Wednesday was our first morning in New York, and we were up really early. I hoped to be awake as early again on Thursday but the real darkness was gone already. Too late for my plan to get some night street views with my camera and tripod. I still tried but it was hard finding a perfect spot in the morning rush of people on the sidewalks.
Phyllis and I met the evening before at the Modern Bar Room, next to the MoMA. We tried to figure out when we’d last seen one another, and it was a little over four years. Yet, it didn’t feel this way. Stories on our lives went back and forth, dinner went by too fast for all the catching up.
“How are the kids doing?”
“Good, still living at home.”
“All of them?”
A little cultural difference. Children don’t come home so often, once they are studying, as they do here in Belgium. And they certainly won’t move back home once they start working.
Thursday we planned to meet again at the Whitney Museum. I walked up there on the High Line. It was the third time I’d been there, and it still amazed me, especially since it was another season. Because of the warm weather (25 to 30 °C) you couldn’t call it a fall day, but real summer was definitely over. The High Line is a walking path (old railroad) that goes from 34th Street down to Gansevoort Street in the Meat District. You get to walk between all kinds of plants designed by landscape architect Piet Oudolf – my favorite – and other pieces of architectural art, for instance the buildings by Zaha Hadid and Frank Gehry and many others. The constantly changing view the whole time is breathtaking. And if you look between the buildings on your right (when you walk South), you can see the Hudson River.
At the end of the High Line you find the Whitney Museum, where I was supposed to meet with Phyllis. Since she hadn’t arrived yet and I was desperate for strong coffee, I went on the hunt in the Meat District. I found a splendidly made cappuccino with some homemade banana bread in the Kobrick Coffee bar. So yummy!
The Whitney Museum of American Art is enlightening, the art as well as the building. On the top floor Calders moving art was to be admired, remember I mentioned him as one of the artists under Peggy Guggenheims patronage?
Where We Are, on floor seven, traces how artists have approached the relationships, institutions and activities that shape our lives. This permanent exhibition features work by Edward Hopper, Roy Lichtenstein, Andy Warhol among many others.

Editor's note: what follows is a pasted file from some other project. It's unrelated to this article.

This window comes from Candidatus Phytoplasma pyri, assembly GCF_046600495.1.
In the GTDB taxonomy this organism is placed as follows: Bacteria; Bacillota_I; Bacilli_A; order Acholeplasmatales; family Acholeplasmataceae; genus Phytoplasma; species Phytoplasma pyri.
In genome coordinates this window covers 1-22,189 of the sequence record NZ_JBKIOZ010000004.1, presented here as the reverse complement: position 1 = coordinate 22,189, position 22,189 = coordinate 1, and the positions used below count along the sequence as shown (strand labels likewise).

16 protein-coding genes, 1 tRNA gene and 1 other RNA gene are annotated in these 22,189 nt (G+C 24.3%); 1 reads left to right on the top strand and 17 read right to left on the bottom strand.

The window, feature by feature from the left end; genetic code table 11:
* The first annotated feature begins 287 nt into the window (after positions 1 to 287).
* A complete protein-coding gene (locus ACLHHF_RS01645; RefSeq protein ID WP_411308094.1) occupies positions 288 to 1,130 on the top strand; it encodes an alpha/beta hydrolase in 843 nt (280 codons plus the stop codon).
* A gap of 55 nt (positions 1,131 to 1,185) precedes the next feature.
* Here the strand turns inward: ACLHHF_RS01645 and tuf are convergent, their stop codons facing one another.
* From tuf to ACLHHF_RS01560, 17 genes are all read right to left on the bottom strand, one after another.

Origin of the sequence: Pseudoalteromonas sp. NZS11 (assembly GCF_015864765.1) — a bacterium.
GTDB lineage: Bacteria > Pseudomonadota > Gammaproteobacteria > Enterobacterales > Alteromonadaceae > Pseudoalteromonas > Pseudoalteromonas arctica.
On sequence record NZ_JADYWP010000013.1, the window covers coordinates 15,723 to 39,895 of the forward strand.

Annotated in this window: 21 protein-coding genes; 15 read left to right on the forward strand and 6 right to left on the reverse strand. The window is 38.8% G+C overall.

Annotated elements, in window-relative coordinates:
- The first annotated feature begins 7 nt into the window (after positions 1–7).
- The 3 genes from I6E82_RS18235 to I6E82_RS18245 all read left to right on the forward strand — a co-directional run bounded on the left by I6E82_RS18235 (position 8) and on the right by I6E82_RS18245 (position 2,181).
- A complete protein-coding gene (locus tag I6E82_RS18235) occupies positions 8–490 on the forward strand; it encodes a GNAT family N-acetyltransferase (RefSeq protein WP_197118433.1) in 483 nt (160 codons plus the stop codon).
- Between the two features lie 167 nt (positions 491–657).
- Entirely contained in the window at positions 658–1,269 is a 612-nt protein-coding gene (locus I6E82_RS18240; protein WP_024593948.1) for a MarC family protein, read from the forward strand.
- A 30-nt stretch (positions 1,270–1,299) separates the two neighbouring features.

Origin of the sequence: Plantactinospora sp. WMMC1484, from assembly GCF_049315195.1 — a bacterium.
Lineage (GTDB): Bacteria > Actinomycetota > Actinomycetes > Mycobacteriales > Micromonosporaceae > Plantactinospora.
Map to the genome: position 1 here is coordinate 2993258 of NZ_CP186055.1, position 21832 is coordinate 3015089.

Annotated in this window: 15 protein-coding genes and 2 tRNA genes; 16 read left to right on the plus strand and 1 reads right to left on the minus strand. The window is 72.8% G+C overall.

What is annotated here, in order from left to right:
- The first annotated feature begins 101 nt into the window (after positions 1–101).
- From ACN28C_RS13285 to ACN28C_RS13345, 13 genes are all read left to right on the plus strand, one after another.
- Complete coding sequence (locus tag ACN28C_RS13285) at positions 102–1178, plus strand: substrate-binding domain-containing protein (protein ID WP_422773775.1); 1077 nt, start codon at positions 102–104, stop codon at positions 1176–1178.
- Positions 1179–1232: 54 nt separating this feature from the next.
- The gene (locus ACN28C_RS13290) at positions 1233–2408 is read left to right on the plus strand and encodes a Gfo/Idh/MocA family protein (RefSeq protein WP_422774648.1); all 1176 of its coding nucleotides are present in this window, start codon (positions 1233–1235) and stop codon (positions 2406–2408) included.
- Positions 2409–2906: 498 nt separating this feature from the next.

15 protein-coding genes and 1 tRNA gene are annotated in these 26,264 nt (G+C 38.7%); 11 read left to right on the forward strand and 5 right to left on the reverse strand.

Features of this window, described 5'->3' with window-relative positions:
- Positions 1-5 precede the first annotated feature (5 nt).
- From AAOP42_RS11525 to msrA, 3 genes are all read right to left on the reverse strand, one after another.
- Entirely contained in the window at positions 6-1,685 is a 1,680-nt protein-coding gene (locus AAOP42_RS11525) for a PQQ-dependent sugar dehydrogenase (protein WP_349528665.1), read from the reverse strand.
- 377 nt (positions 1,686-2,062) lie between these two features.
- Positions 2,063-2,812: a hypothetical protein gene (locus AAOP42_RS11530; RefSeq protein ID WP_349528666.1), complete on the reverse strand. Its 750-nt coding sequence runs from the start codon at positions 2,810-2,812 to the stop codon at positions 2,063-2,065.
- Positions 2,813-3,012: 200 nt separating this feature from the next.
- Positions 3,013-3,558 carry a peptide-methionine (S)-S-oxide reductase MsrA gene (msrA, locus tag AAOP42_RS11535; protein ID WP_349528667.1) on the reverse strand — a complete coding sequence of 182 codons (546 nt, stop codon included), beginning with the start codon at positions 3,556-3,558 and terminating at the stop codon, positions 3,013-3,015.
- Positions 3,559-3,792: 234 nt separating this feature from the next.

I found the temporary exhibition on floor six the most intriguing: An Incomplete History of Protest. It looks at how artists from the 1940s to the present have confronted the political and social issues of their day. Art can be just pretty to look at, but its main purpose is to have you think deeper. And I like it when it is a bit shocking and makes you angry or upset. Because this is what art is about: challenging you. And the bewilderment and frustration scooped up in one piece of art makes you feel more intense about this certain social issue. All featured artists see their creations as essential to the fight for civil rights. A must see, and all very captivating.
In this installation Carl Pope addresses the police brutality in NYC on violent interactions with Black and Brown residents. Each trophy or plaque memorializes a different event. The inscriptions, which include the names of the people who were killed or brutalized in this act, as well as the officers who committed the crime, were written by the artist himself.
Time for another reality: hunger! We had a great lunch on the top floor terrace, with the NY skyline surrounding us.
Then off to less shocking experience, although at least as captivating: the One World Trade Center. Going up about 102 floors sure makes your stomach tingle. A fun thing: in the elevator a movie was displayed about how the skyline in Manhattan changed by the years, so history in 102 levels. Once up, you could make a 360 degrees tour with breathtaking views all over. The feeling when you are looking down is indescribable, believe me.
From the top into the ground. This happens in life. Luckily that day it was just a physical drop. Underneath the One World is the Oculus, a shopping area and the link to the Subway. The structure is amazing–it made me think of the fins of a whale. It is designed by Spanish architect Santiago Calatrava.
We took the Subway back North, up to Columbus Circle. Phyllis had bought tickets for a Jazz Night at the Lincoln Center. What a treat! Sipping cocktails, while listening to a great jazz band play live, and in the background illuminated skyscrapers above Central Park.
It was a glorious day.
More on my visit to the States next week.
Oh yeah, my friends told me it was hard to find a way to make a comment. Well I will certainly try to make it more visible, but for the time being, you can just use the button on the far right here underneath (markup balloons).